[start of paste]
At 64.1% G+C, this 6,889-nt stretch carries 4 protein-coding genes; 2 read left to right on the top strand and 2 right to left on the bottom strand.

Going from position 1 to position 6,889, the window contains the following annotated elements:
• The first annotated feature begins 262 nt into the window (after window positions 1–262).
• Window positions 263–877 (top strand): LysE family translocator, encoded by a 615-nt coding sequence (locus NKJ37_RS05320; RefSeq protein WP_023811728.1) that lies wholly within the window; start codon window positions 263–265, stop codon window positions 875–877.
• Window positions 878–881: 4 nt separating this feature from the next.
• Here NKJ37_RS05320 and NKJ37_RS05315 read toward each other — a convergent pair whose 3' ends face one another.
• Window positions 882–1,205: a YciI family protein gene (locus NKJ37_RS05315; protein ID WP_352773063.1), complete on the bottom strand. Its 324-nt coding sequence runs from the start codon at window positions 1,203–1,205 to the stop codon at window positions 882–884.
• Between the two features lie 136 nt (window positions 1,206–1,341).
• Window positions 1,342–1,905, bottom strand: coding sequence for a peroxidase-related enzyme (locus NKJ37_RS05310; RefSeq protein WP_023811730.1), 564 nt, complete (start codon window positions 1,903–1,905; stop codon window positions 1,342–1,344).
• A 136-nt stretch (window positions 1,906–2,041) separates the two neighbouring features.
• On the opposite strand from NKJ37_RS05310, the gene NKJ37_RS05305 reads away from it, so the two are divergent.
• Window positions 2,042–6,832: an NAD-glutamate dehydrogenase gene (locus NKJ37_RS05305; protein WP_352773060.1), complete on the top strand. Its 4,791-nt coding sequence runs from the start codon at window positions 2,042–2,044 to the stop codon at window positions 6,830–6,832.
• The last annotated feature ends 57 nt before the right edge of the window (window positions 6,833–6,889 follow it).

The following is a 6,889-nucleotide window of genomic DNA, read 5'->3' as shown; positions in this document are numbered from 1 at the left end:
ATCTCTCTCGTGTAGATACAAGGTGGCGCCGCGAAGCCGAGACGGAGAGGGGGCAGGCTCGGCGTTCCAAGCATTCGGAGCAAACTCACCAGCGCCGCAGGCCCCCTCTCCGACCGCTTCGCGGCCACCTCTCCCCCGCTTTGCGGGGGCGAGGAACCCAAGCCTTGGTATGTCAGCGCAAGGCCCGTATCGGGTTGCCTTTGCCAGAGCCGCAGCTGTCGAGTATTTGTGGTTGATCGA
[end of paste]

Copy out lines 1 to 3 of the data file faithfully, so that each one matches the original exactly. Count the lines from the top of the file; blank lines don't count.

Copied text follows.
At 64.1% G+C, this 6,889-nt stretch carries 4 protein-coding genes; 2 read left to right on the top strand and 2 right to left on the bottom strand.

Going from position 1 to position 6,889, the window contains the following annotated elements:
• The first annotated feature begins 262 nt into the window (after window positions 1–262).